zygomatic arches, bone bridges in the postorbital region of the skull in terrestrial vertebrates.
When vertebrates first emerged on dry land, their skulls were covered with a continuous cap made of tegumentary bones with openings only for the eyes and nostrils (the amphibious Stegocephalia and the primitive reptiles Cotylosauria). Such a skull was called closed, or archless (anapsid). Further evolution of vertebrates was accompanied by the lightening of the skull: windows, or temporal fossae, appeared independently in the skull covering of various groups of animals; these openings, separated by the temporal arches, facilitated the development of the jaw musculature in the space between the brain case and the covering (a zygal skull).
Among crocodiles, dinosaurs, flying lizards, and rhynchocephalic reptiles (sphenodons), the skull is of the diapsid type; it has two temporal fossae divided by the superior temporal arch, which consists of the postorbital and squamous bones. The inferior temporal arch is formed by the cheekbone and the quadratus cheekbone. It is the lower boundary of the inferior temporal arch. The vertical bony bridge that separates the temporal fossae from the eye socket is sometimes called the postorbital arch, and the bone that borders the fossa at the back is called the posterior temporal arch. In a number of reptiles whose predecessors had diapsid skulls, the inferior temporal arch (in lizards) or superior temporal arch (in birds) has disappeared. Both arches are reduced in snakes. This fact is linked to the development of mobility of the quadratus bone (Streptostylia) and the in-creased mobility of individual parts of the skull relative to one another (kinetism of the skull). The parapsid skull of marine reptile plesiosaurs also had only one superior temporal fossa and only one temporal arch, formed by the postorbital and squamous bones. There was also one fossa in the synapsid skull of the therapsid reptiles, but it was lower. The single temporal arch in these animals consisted of elements which in the diapsid skull composed different arches (the cheekbone and squamous portion of the temporal arch; less frequently, the quadratus cheekbone).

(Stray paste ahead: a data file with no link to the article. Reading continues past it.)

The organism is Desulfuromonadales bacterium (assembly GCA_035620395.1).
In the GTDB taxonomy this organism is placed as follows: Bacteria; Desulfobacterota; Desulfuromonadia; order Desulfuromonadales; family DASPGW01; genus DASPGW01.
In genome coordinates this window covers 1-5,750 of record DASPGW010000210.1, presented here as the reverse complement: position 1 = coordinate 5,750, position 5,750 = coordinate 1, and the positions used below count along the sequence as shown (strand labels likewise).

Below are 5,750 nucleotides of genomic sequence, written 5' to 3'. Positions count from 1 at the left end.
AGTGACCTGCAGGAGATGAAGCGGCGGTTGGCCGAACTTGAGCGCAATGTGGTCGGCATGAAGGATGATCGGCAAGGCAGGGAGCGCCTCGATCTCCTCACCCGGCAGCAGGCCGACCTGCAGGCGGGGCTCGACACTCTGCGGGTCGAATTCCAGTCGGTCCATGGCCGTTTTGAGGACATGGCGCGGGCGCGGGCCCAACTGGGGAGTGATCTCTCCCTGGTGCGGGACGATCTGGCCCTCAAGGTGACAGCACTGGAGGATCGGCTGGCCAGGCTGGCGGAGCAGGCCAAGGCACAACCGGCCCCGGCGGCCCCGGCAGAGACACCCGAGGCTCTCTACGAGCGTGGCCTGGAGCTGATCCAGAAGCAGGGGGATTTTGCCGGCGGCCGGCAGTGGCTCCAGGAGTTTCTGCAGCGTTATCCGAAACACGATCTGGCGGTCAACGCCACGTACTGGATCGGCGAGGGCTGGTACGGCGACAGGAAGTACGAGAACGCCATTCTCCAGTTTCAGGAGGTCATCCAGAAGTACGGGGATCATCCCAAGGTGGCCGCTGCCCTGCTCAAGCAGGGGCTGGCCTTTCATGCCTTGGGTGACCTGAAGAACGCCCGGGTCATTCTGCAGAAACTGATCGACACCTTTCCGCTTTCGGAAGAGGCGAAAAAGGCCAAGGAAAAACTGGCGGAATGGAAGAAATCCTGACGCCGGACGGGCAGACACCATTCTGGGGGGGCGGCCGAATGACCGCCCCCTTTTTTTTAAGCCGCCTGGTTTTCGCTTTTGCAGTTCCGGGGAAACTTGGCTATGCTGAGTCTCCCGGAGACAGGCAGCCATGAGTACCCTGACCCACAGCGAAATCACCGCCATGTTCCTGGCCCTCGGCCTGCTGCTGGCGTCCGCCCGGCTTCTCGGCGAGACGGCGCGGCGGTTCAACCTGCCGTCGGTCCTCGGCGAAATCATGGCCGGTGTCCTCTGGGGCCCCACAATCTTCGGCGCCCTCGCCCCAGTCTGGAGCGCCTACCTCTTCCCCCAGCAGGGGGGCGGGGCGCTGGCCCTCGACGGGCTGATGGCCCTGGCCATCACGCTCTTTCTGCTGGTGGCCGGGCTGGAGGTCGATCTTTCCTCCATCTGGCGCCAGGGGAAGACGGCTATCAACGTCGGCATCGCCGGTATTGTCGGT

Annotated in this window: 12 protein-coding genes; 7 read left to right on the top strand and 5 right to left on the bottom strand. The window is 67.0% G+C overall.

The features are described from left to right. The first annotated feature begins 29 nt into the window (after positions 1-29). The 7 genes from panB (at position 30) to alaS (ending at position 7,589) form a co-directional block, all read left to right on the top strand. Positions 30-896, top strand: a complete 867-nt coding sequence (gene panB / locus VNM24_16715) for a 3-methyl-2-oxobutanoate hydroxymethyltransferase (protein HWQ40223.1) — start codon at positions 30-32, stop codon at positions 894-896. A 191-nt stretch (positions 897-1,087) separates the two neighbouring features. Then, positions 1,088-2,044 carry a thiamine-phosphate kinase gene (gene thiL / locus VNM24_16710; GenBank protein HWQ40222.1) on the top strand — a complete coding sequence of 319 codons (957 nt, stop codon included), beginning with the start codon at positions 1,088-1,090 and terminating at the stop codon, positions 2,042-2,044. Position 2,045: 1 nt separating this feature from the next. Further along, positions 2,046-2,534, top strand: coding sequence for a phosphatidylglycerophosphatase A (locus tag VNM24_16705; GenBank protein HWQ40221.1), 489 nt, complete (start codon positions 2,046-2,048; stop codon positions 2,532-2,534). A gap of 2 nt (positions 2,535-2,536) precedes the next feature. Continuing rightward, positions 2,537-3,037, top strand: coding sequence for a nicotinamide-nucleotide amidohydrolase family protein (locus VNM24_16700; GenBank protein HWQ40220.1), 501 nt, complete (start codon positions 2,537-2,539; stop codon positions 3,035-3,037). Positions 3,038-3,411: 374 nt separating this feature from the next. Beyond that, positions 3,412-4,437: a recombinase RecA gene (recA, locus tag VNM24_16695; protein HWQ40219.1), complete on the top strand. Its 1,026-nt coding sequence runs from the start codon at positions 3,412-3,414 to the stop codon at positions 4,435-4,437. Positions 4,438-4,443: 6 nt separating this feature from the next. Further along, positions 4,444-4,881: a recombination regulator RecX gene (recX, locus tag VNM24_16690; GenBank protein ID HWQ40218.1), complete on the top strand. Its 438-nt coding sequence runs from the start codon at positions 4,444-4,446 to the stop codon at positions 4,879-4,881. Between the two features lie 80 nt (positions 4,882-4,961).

The variants described above do not exhaust all the structures of the temporal region of the skulls of reptiles. For this reason, scholars have refused to make these types absolute or to divide reptiles into the four groups Anapsida, Diapsida, Parapsida, and Synapsida, all the more because animals with the same types of skull may have evolved from different origins.
In mammals, descendants of the therapsid reptiles, there is also only one temporal arch, usually called the zygomatic arch. It is formed by the cheekbone and a special zygomatic process of the squamous bone, which in man forms part of the complex temporal bone, in the function of its “squama.”
V. B. SUKHANOV